Legislative Update from State Senator Joey Hensley April 28, 2021

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   It has been busy on Capitol Hill during the week of April 19th, with Tennessee lawmakers acting on some of the most important bills of this legislative session. With the closure of two more Senate Committees, action for the remainder of the 2021 legislative session will shift to the Senate Finance, Ways and Means Committee, which considers all legislation that affects the state budget, and the Senate floor, as bills pass final consideration.

   Transparency of Foreign Influence on State College and University Campuses – State senators voted to provide greater transparency regarding foreign influences on state college and university campuses. Senate Bill 1191, which I carried in the Senate, also prohibits the establishment of Confucius Institutes which have ties to communist regimes. The legislation requires state higher education institutions to disclose gifts received from and contracts initiated with a foreign source in excess of $10,000. The bill requires the institution to submit a disclosure report to the Comptroller of the Treasury and Department of Safety for review. It now goes to Governor Lee for his signature before becoming law on July 1. 

    BEP Funds / Hold Harmless — Legislation which holds school districts in Tennessee harmless on their Basic Education Program (BEP) funds due to COVID-19’s negative effects on student attendance was approved by the Senate Finance, Ways and Means Committee. BEP funding is based on the average daily attendance of students. During the pandemic, school attendance has fluctuated greatly. Senate Bill 774 requires that a Local Education Agency’s (LEA) BEP funds for the 2021-2022 school year to not be less than the LEA’s BEP calculation for the 2020-2021 school year. The school districts can receive additional funds if their average daily attendance has increased.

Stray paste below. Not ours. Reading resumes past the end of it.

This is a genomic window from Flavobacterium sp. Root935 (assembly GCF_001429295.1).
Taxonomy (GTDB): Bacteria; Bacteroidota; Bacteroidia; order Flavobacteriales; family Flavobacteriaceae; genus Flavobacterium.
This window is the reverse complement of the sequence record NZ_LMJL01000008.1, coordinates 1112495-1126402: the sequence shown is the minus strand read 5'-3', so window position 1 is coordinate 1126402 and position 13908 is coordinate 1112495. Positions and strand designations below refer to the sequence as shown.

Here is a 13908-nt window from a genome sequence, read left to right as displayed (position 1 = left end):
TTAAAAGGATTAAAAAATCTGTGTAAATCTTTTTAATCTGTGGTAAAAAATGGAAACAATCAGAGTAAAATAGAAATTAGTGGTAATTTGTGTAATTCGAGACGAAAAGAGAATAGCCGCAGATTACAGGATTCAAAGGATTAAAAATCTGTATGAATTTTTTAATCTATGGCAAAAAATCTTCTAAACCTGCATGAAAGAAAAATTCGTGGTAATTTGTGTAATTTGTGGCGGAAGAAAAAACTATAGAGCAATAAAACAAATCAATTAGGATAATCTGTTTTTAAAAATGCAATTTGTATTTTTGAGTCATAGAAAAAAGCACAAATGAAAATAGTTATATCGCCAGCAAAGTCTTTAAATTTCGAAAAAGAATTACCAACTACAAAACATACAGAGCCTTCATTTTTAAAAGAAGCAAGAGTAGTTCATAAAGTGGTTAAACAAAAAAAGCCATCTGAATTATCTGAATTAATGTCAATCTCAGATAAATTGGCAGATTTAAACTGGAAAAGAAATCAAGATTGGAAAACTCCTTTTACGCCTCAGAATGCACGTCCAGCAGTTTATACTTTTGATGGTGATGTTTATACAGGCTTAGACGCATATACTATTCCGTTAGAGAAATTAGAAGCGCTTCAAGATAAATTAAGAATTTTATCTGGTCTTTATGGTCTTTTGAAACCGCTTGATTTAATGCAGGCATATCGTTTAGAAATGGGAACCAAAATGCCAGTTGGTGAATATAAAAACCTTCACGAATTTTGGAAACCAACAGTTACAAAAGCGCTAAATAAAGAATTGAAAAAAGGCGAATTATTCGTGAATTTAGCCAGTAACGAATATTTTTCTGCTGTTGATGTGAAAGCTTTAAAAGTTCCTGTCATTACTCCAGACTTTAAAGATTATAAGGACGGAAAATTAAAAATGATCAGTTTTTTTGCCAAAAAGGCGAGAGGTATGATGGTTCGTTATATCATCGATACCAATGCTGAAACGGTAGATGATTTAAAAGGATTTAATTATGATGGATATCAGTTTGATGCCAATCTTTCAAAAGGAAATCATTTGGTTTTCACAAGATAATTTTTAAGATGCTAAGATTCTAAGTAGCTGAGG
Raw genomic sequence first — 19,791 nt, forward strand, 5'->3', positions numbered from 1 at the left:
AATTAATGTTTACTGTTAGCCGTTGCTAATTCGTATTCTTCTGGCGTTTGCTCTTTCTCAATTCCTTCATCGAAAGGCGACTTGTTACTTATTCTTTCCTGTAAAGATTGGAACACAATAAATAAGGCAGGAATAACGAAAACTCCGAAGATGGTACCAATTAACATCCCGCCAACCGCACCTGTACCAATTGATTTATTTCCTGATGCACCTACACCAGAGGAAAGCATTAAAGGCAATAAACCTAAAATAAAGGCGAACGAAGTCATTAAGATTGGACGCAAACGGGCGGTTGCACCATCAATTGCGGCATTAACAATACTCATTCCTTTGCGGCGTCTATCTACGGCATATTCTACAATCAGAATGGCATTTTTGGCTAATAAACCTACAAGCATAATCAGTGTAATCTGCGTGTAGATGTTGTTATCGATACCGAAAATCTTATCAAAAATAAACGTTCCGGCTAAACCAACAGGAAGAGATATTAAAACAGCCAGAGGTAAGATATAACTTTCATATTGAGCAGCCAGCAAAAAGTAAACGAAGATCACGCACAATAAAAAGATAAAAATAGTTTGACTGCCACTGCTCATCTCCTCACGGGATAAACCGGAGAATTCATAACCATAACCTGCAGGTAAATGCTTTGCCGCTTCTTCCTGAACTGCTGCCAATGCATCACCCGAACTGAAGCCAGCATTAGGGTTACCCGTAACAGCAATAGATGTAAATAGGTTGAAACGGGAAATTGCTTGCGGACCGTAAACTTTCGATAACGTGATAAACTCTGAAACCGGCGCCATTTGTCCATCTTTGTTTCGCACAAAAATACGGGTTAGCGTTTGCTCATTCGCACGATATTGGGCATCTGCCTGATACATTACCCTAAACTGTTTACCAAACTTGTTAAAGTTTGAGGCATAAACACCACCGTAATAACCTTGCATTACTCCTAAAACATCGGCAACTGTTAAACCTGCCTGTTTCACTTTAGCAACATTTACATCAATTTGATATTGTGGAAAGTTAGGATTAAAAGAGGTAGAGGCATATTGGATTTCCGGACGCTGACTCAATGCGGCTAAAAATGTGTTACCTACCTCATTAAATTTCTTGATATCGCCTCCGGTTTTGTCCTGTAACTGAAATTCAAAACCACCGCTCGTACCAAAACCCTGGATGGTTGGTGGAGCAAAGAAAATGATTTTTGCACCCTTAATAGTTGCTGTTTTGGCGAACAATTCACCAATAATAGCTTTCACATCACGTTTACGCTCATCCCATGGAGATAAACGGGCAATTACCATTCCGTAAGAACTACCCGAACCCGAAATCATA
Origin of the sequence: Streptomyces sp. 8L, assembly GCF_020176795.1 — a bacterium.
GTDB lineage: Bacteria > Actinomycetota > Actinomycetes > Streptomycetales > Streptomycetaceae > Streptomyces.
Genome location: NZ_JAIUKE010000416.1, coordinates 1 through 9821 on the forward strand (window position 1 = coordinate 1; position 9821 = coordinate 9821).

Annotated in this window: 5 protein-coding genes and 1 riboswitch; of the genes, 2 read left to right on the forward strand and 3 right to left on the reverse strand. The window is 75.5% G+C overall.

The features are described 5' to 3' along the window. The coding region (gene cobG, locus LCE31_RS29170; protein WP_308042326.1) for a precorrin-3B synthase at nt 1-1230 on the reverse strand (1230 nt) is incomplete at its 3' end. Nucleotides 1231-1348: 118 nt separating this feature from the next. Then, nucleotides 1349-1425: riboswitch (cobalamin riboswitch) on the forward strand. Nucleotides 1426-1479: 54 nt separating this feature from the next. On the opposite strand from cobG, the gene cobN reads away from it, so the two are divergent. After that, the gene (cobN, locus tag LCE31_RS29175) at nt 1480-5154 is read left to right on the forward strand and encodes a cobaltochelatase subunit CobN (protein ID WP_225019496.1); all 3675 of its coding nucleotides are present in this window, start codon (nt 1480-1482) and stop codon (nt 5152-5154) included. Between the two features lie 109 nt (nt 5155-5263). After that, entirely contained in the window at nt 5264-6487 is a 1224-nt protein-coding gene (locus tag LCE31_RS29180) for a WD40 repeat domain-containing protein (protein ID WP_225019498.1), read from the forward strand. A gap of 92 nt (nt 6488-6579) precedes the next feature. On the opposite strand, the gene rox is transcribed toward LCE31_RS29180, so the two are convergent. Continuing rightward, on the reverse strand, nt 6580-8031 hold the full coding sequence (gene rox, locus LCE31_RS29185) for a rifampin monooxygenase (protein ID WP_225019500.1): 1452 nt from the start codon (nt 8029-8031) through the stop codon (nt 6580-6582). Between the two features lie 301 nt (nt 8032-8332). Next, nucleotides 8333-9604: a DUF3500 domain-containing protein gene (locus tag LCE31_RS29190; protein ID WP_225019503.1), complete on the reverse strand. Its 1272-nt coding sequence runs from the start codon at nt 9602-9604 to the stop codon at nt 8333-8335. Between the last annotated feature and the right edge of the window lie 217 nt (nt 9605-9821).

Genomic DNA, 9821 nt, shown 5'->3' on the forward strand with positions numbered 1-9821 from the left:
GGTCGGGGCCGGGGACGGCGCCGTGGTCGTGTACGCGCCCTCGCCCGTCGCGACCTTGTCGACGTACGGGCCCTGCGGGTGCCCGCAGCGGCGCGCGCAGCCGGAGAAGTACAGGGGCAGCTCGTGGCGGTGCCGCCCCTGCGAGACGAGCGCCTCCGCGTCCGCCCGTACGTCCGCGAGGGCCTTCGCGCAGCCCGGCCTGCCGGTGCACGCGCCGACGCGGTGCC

Firearms / Protection of Rights — Legislation aiming to protect the anonymity of citizens related to firearm ownership was approved by the Senate Judiciary Committee. Senate Bill 1142, also known as the Firearm Information Privacy Protection Act, will protect Tennesseans who are exercising their constitutional right to own and purchase firearms. This legislation will create a Class A misdemeanor for any public personnel who intentionally discloses information about an owner of a firearm for the purpose of compiling a federal firearms database or confiscation of firearms. The Firearm Information Privacy Protection Act will serve as buffer between Tennessee and any federal government attempt to prohibit citizens from exercising their right to protect themselves and their families. 

    In similar action, Judiciary Committee members approved the Tennessee Firearm Protection Act prohibiting the expenditure of state or local funds to enforce any federal law or executive order regulating the sale of firearms, ammunition or firearm accessories if they violate state law or the Tennessee Constitution. Senate Bill 557 also prohibits the use of employees for this purpose. It allows the State Attorney General and the General Assembly to review violations of this law and to decide whether to revoke the offending entity’s state funding for the next fiscal year. 

    Unborn Child Dignity Act – Senate Bill 828, which advocates for the dignity of the unborn by requiring proper burial or cremation for a surgically aborted child, was approved by the Tennessee Senate. The legislation grants the same protection, respect and dignity to a deceased, surgically aborted child required by law to any other deceased human being. The legislation is based on a similar Indiana law that survived a U.S. Supreme Court decision in 2019. The U.S. Supreme Court recognized that states have a legitimate interest in the proper disposition of human fetal remains and did not impose a burden or interfere with an abortion choice. In Tennessee, about one in nine pregnancies ends in abortion. At last reporting, 10,880 children were lost to abortion in one year throughout the state. Currently, 11 states require burial or cremation of aborted fetal remains. The bill now goes to Governor Lee for his signature.